More data sought on raising water, sewer rates

August 10, 2005|by GREGORY T. SIMMONS


The Hagerstown City Council asked city staff for more information Tuesday on a proposal that would generally raise rates for customers of the city's water and sewer system, as well as change the way those rates are calculated.

The primary problem facing the city regarding water and sewer rates is a projected total shortfall of about $470,000, Water and Sewer Department Manager David Shindle said Tuesday at the council's work session.

The city, expecting that shortfall, has budgeted for a 3.7 percent increase in water and sewer rates.

Any increase would have to be approved by the City Council.

The council also faces a decision on whether to change the rate-setting system used by the city, which includes a stiffer increase for water and sewer customers that are outside city limits but use city utilities.


"It really is a matter of policy discussions," Shindle said.

Earlier this year, a city-paid consultant studied the amount of money the city charges water and sewer customers, and whether the money pays for the services the city provides, as well as whether the types of customers - residential, commercial, industrial - are charged fairly in comparison to each other.

The city holds two separate accounts for water and sewer collections, and the city has separate rate-setting systems for the accounts. Neither rate-setting system has been changed in nearly 15 years.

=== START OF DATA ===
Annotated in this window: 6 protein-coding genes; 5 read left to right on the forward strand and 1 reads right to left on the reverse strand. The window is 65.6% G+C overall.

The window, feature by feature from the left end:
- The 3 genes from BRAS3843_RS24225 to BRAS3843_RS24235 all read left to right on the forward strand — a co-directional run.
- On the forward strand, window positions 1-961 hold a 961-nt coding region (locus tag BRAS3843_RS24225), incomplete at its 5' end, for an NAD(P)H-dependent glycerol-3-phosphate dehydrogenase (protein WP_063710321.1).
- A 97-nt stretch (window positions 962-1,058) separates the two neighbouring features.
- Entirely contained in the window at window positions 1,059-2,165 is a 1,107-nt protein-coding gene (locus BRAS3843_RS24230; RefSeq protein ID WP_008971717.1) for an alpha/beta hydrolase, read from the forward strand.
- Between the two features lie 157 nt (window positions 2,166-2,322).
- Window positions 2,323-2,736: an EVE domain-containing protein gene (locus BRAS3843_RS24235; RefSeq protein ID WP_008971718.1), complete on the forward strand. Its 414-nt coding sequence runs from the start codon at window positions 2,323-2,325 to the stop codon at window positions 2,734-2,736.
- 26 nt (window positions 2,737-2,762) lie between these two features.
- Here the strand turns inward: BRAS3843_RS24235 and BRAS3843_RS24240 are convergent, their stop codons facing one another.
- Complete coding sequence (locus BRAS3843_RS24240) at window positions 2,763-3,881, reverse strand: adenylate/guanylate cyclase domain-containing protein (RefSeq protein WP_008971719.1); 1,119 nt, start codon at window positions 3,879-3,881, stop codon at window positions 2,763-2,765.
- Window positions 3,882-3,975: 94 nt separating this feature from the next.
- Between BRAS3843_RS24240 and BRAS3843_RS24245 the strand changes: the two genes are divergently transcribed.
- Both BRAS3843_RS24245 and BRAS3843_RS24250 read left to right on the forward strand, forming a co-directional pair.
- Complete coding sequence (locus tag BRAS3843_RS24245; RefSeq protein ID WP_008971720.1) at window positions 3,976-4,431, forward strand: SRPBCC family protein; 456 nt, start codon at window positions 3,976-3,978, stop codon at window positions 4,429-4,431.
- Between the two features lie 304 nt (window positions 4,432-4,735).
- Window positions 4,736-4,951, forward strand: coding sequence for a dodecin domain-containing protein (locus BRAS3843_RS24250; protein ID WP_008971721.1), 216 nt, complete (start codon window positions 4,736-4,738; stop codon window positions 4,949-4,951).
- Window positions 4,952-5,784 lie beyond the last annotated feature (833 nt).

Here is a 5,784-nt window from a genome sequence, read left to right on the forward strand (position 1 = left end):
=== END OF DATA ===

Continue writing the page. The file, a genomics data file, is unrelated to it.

City officials said the rate study was something that had been planned for some time, but it was also something that had been requested in a dispute between Washington County and the city, a dispute that played out in the Maryland Public Service Commission.

County officials said that because a study hadn't been done in several years, it wasn't clear if customers with land in the county who connected to the city's system were being charged fairly.

According to city information, there were about 25,400 water system customers, 11,700 of which were inside city limits. The sewer system had about 16,900 accounts, 11,400 of which were inside city limits.

The consultant, Municipal & Financial Services Group, of Annapolis, recommended in its May 12 report changes that would increase bills for most customers of the city's water and sewer system, although some customers could see a decrease.

Officials said an average residential water and sewer customer uses about 13,000 gallons of water a month.

The result of the recommendations for an average home inside city limits would increase the quarterly water and sewer charges from $63.31 to $68.84, or $22.12 more a year.

Martin promised to return with more information in the next few weeks, and that a public hearing on the proposed rates could be set for September. Martin said the council needs to adopt new rates by December to meet budget projections.

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